Judge at Goldman Sachs trial hears expert testify on how insiders fight for bonuses

An expert witness in the dispute between Goldman Sachs and Libya’s sovereign wealth fund described how salespeople and traders compete within banks to claim profits and boost their bonuses.

Nasir Afaf, testifying for the Libyan Investment Authority, said in a statement there was a “well-known political dynamic” between client-facing sales and internal trading in investment banks, which could have encouraged Goldman Sachs employees to price derivatives transactions unfairly.

The LIA was set up in 2006 to invest Libya’s oil wealth internationally. The organisation claims Goldman Sachs took advantage of the low level of financial literacy of LIA staff and suggested large and risky trades that led to heavy losses for it and profits for the bank.

The Libyan Investment Authority is claiming it lost more than $1 billion (£750 million) on nine trades executed by Goldman Sachs in 2008 on banks such as Citigroup and UniCredit, as well as the French company EDF.

The bank made more than $200 million in profit on the trades, according to calculations made by Afaf. Goldman Sachs, and its own expert witness, Will Lyons, claim this figure is wrong. Goldman Sachs has said it would defend against the claims “vigorously,” calling them “without merit” when the case started.

There are three levels to pricing a structured equity derivative for a client, which is the type of trade carried out by Goldman for the LIA.

First, the so-called midmarket price is derived by the bank’s own pricing models. On top of that, the trading team adds a “walkaway,” which includes adjustments to the model and an assessment by the trading desk of how risky the trade is to the bank and how costly that risk would be to hedge. Finally, the sales team adds a markup and takes the final price to the client.

While the traders get to keep a bigger share of the profits generated in the walkaway, the client-facing salespeople get to hold on to more of the mark-up, creating a tension in how the transaction is priced for the client, according to Afaf, a former foreign exchange derivatives trader at ING and Commerzbank.

Here’s a diagram of this pricing dynamic that appeared in Afaf’s witness statement, provided to the court:

In a nutshell, traders seek to build profits in to the walkaway, or trade execution, part of the price, and keep the markup to a minimum, while salespeople try to do the opposite and boost the markup at the expense of the walkaway, Afaf said.

“In my experience, a considerable amount of management time is spent addressing disputes that arise between traders and sales relating to the level of profit within a walkaway price,” Afaf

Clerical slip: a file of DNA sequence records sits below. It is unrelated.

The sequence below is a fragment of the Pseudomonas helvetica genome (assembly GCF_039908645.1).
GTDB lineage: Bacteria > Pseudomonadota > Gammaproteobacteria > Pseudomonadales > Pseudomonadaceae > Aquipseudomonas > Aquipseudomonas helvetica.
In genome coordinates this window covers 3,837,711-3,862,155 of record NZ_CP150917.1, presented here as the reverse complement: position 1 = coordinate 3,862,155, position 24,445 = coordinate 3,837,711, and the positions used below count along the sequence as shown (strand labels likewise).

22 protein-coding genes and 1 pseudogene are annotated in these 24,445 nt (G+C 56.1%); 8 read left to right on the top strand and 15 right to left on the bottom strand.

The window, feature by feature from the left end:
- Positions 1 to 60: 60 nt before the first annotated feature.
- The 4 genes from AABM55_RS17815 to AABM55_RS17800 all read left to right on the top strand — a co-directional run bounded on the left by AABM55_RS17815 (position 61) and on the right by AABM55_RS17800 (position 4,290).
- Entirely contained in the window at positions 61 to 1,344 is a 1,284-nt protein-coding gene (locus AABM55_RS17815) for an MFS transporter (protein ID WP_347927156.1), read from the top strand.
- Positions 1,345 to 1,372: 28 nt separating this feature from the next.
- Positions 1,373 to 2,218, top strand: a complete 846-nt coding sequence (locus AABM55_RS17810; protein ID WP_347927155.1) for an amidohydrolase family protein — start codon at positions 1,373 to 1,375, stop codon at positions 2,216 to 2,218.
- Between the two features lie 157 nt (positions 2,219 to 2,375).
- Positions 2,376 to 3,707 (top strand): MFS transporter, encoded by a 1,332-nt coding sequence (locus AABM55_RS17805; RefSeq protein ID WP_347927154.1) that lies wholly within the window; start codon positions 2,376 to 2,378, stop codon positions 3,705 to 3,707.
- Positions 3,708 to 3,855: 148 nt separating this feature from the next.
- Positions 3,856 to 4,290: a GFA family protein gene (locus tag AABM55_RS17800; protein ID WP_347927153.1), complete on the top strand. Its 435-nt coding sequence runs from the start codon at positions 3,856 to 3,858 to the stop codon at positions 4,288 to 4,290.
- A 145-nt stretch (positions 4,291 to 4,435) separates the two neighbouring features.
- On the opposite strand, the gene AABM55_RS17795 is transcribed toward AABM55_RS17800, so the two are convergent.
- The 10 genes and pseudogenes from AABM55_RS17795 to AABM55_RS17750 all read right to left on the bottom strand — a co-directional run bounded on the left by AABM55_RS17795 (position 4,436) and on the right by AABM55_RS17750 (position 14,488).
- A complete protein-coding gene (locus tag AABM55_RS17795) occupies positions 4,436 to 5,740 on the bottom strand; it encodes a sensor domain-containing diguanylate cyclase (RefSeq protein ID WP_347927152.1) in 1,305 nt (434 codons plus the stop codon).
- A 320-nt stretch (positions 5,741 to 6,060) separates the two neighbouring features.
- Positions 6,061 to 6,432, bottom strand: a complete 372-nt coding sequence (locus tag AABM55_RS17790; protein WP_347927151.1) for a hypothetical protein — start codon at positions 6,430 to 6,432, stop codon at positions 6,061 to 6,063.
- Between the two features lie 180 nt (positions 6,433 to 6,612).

said in the witness statement.

“This in turn may have a direct impact upon the bonuses awarded to members of the trading and sales teams. In particular, the sales and trading teams, although subunits of the same business, can often view themselves as competing for the allocation of the profit generated by the business,” Afaf said.

“Thus, the trading desk will seek to increase the walkaway price to incorporate as much profit as possible, with the consequence that the mark-up will be reduced, to the detriment of the sales team,” he said.

The impact of this struggle between the two investment banking departments has a limited effect on the final price, according to statements made by Will Lyons, a former head of equity derivatives trading at Santander, and expert witness for Goldman Sachs. Lyons said the tension can help keep both parties honest.

“Although there is a potential for conflict, and traders might seek to add PL into their walkaway price, this does not happen on a well-run, professional equity derivatives desk,” Lyons said. “It is the role of senior trading management to ensure that traders quote a true walkaway price. There is also a healthy tension between sales and trading which reinforces this.”

In total, Goldman Sachs salespeople added a markup of $130 million to the disputed trades with the Libyan fund, which was 2.5% of the notional deal value. Lyons said this “falls within the range that I would consider reasonable for trades of this size and risk.”

The court heard earlier this month how the bank encouraged former salesman Youssef Kabaj to develop close ties with Libyan fund.

The LIA’s barrister, Phillip Edey QC read out excerpts of emails from former Goldman Sachs Partner Driss Ben-Brahim to Kabbaj, that said: “Stay super-close to the client on a daily basis. Teach them, train them, dine them. You need to own this client, it’s a once in a career opportunity.”

Goldman Sachs became close to the LIA after Kabbaj was embedded within the organisation in 2007. Kabbaj befriended Haitem Zarti, the younger brother of a senior LIA official.

Zarti was taken on holiday to Morocco and to a conference in Dubai, where Kabbaj allegedly paid for business-class flights and five-star hotel rooms and, according to the LIA lawyers, procured prostitutes for them both. Zarti was also granted a coveted internship at the bank.

The court heard claims earlier that Kabbaj exchanged texts with a prostitute, known as Michella, to organise entertainment for him and Zarti in Dubai in February 2008, according to LIA’s lawyers.

The trial is scheduled to last until the end of July

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